What does your job entail?
On-boarding restaurant merchants and developing the sales process for Feastfox. How did you obtain your current position? I applied for a post advertised on the UCT Careers Service website and was then shortlisted for an intense interview process, which saw me being chosen from a pool of 50 applicants.
What particular skills are required in your career?
Interpersonal and communication skills. In what way does your qualification relate to your work, whether directly or indirectly? The disciplines of politics and media ultimately entail the study of ideas and how these can be positioned to better gain popular appeal and thus generate consensus in the public sphere. In working for a mobile app that seeks to change the restaurant industry on a global level, such a macroperspective on the spreading of new ideas serves me well in the development of the Feastfox vision.
What are your day-to-day activities?
I set up and attend meetings with potential restaurant partners in the central business district and on the Atlantic Seaboard.
What are the best and most challenging things about your job?
I am the first employee of the company, working with four founders of the company, sometimes remotely, as most of them are based overseas. Doing everything online has been something of a learning curve.
What other student- or community-based activities did you participate in during your studies?
Entrepreneurship opportunities advertised on the UCT Careers Service website. My participation in many of these competitions solidified my application and matched me up with the needs of the company. Most notably, my participation in the Global Student Entrepreneur Awards and the Falling Walls Competitions made my CV ‘fly above’ the rest.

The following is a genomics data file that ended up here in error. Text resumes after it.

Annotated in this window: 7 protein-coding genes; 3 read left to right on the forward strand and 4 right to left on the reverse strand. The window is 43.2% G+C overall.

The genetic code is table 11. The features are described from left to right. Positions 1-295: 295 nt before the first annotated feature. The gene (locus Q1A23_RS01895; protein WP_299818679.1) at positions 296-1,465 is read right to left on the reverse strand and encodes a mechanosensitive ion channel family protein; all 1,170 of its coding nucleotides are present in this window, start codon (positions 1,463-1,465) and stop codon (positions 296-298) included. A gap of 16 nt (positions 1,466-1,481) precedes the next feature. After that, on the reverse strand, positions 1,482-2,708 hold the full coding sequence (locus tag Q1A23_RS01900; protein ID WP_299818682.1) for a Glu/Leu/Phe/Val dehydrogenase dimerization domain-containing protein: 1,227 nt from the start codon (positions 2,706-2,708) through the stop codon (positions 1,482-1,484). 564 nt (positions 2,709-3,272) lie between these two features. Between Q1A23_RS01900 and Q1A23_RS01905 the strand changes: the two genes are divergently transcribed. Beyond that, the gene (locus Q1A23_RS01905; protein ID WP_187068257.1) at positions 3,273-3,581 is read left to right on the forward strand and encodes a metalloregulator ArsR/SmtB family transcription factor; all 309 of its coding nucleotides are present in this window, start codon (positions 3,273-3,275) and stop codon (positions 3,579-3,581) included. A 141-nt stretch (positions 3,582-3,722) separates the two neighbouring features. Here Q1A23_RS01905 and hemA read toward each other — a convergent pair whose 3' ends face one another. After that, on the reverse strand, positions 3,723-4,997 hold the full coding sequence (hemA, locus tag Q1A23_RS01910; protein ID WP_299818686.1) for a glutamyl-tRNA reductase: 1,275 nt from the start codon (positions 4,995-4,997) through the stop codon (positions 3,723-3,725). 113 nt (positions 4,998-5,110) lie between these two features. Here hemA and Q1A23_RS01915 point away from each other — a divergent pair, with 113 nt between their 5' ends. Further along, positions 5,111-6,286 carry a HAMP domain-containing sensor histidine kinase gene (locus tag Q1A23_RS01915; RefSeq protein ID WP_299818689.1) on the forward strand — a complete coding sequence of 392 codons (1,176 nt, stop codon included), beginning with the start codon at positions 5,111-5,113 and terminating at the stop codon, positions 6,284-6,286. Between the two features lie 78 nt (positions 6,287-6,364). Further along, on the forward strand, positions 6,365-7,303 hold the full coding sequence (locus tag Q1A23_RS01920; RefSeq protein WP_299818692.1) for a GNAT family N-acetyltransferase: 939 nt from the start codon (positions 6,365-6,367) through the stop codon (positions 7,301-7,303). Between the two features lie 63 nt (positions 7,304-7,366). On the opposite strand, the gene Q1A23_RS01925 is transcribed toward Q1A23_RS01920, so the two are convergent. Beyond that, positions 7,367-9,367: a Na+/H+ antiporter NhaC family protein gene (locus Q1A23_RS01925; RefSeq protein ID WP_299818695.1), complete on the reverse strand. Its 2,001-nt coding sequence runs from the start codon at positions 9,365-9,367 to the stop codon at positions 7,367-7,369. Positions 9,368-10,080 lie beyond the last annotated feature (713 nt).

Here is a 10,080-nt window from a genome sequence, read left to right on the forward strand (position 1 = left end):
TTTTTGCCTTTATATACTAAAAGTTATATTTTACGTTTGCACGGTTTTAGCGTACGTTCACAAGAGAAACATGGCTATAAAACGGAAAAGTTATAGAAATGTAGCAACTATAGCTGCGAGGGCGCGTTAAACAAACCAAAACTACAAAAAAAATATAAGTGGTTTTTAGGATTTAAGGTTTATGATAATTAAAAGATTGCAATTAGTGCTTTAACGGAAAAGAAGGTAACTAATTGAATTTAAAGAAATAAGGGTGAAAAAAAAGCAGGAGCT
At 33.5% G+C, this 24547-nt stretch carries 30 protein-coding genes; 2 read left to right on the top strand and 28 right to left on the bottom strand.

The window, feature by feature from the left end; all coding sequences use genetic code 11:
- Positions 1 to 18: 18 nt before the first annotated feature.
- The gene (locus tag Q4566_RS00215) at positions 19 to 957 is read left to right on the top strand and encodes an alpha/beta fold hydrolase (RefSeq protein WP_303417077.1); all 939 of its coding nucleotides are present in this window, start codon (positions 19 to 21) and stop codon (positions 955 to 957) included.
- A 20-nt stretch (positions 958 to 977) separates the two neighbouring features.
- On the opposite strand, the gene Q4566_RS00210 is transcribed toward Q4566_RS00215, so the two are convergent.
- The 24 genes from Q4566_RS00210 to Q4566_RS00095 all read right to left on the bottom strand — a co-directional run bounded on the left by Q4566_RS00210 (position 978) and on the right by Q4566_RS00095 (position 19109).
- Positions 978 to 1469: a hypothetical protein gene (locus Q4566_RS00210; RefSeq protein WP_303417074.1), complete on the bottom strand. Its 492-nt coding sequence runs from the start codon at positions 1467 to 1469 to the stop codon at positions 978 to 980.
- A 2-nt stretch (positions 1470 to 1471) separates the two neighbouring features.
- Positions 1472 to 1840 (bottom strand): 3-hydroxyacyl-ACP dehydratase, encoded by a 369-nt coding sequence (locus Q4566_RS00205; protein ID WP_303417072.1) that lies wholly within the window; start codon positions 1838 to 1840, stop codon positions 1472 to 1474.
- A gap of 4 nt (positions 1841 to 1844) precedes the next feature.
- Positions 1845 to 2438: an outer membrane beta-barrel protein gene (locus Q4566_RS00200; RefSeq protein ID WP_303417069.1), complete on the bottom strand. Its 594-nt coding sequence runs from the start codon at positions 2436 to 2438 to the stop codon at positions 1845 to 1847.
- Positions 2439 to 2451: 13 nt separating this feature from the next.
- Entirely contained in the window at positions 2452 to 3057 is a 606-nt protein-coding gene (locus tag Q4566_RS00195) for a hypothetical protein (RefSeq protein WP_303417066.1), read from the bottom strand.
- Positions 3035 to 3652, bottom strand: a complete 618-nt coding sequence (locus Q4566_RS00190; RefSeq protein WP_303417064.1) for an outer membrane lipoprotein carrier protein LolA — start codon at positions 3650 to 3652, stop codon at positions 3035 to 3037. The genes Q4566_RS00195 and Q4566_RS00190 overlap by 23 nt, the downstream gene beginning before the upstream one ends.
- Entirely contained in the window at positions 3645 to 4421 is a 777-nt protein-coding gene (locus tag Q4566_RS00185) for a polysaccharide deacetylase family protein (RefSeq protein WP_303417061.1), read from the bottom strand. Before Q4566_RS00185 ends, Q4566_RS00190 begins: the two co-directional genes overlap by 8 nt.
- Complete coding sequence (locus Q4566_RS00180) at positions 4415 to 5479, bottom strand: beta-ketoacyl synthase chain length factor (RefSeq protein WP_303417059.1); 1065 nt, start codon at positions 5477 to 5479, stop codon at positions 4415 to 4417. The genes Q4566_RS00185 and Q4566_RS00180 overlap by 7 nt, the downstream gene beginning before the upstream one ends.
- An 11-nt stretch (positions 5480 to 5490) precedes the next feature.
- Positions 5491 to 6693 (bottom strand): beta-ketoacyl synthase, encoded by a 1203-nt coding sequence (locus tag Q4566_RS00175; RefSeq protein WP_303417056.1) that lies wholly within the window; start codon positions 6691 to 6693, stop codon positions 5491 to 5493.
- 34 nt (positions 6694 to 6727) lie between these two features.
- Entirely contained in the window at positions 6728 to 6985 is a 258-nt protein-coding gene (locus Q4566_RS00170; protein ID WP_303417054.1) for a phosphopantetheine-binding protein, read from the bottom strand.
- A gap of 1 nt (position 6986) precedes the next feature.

To what extent did you make use of the Careers Service while you were at university?
I think, on average, I went on to the UCT Careers Service site at least three times a week since my second year of University.
What advice would you give to students wanting to do what you do?
I once heard one of my professors remark that students should stop saying that there are no employment opportunities and instead ask themselves if they are actually ‘employable’. I expanded my CV way before my final year and involved myself in things just for future reference – and, in my case, this worked to my advantage.
In retrospect, what advice can you give to students about how to approach their career-development journeys?
I would say ignore all the things that don’t add value to your CV. At the end of the day, the job market is competitive and nobody owes you anything. Knock on every door. UCT provides so many opportunities and it just takes a student who is attentive to see how best to rise above the rest.
What degree options are recommended for this sector?
BCom degrees, but I managed to get this job with a BA.
How best should students use their time at university to give themselves a competitive edge in your field?
I would say always get on board with internal entrepreneurship competitions like Flux and, at the same time, look out for challenges presented by external bodies. These are opportunities to showcase your natural talents and to get your ‘head in the game’ before the axe falls.